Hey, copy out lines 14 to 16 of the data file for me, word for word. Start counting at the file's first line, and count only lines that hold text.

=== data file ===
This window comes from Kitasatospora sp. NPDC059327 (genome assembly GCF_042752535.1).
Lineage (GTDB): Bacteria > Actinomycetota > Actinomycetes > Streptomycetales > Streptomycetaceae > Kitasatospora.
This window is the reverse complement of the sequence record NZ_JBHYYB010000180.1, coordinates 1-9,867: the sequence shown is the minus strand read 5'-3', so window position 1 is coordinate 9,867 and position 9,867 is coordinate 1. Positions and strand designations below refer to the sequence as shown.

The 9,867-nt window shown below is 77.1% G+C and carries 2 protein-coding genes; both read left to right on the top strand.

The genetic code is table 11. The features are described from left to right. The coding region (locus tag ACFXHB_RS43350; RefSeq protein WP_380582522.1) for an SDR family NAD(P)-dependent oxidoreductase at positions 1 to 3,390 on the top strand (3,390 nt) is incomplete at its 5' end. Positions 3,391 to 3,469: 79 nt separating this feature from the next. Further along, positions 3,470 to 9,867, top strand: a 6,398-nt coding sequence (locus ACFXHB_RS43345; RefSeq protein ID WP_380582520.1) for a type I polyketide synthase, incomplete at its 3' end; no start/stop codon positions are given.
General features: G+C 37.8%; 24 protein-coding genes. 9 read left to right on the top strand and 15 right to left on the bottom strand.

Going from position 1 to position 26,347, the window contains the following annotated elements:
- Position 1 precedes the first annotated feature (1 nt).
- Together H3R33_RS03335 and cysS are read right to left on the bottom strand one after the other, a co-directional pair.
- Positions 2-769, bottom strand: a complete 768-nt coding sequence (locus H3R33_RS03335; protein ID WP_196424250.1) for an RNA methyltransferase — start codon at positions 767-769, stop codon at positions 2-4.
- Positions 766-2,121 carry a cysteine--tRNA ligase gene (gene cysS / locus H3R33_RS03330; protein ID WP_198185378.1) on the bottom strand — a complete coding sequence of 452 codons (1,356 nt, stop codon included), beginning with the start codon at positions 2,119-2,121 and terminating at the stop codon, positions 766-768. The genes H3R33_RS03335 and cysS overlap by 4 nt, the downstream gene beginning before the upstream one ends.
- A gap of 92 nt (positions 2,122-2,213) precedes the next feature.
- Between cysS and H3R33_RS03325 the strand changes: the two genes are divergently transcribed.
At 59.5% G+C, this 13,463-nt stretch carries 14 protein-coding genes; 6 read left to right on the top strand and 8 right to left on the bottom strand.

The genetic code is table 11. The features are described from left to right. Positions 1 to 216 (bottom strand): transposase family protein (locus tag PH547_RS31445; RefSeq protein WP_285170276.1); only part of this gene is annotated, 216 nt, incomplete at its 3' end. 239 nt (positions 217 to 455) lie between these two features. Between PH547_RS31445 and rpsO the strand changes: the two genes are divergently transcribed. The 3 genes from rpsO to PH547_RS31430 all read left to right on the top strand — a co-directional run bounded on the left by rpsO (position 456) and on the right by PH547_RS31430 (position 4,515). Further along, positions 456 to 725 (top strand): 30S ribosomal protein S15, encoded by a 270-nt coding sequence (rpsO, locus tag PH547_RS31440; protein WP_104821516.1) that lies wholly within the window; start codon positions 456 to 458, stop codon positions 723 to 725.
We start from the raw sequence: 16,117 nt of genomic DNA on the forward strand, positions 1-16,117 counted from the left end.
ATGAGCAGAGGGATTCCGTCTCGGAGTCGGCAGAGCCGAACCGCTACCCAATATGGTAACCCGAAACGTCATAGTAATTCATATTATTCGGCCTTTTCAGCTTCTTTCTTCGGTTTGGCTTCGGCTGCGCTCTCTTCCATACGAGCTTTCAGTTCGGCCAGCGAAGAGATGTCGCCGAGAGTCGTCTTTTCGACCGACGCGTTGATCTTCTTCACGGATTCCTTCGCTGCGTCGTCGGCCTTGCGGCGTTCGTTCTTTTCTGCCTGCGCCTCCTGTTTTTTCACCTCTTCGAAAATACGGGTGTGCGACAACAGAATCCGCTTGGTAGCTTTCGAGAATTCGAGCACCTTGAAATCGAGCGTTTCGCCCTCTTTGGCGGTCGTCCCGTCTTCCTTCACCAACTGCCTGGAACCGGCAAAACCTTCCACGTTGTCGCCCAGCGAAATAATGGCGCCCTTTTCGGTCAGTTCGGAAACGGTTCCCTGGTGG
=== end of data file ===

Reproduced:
At 59.5% G+C, this 13,463-nt stretch carries 14 protein-coding genes; 6 read left to right on the top strand and 8 right to left on the bottom strand.

The genetic code is table 11. The features are described from left to right. Positions 1 to 216 (bottom strand): transposase family protein (locus tag PH547_RS31445; RefSeq protein WP_285170276.1); only part of this gene is annotated, 216 nt, incomplete at its 3' end. 239 nt (positions 217 to 455) lie between these two features. Between PH547_RS31445 and rpsO the strand changes: the two genes are divergently transcribed. The 3 genes from rpsO to PH547_RS31430 all read left to right on the top strand — a co-directional run bounded on the left by rpsO (position 456) and on the right by PH547_RS31430 (position 4,515). Further along, positions 456 to 725 (top strand): 30S ribosomal protein S15, encoded by a 270-nt coding sequence (rpsO, locus tag PH547_RS31440; protein WP_104821516.1) that lies wholly within the window; start codon positions 456 to 458, stop codon positions 723 to 725.
We start from the raw sequence: 16,117 nt of genomic DNA on the forward strand, positions 1-16,117 counted from the left end.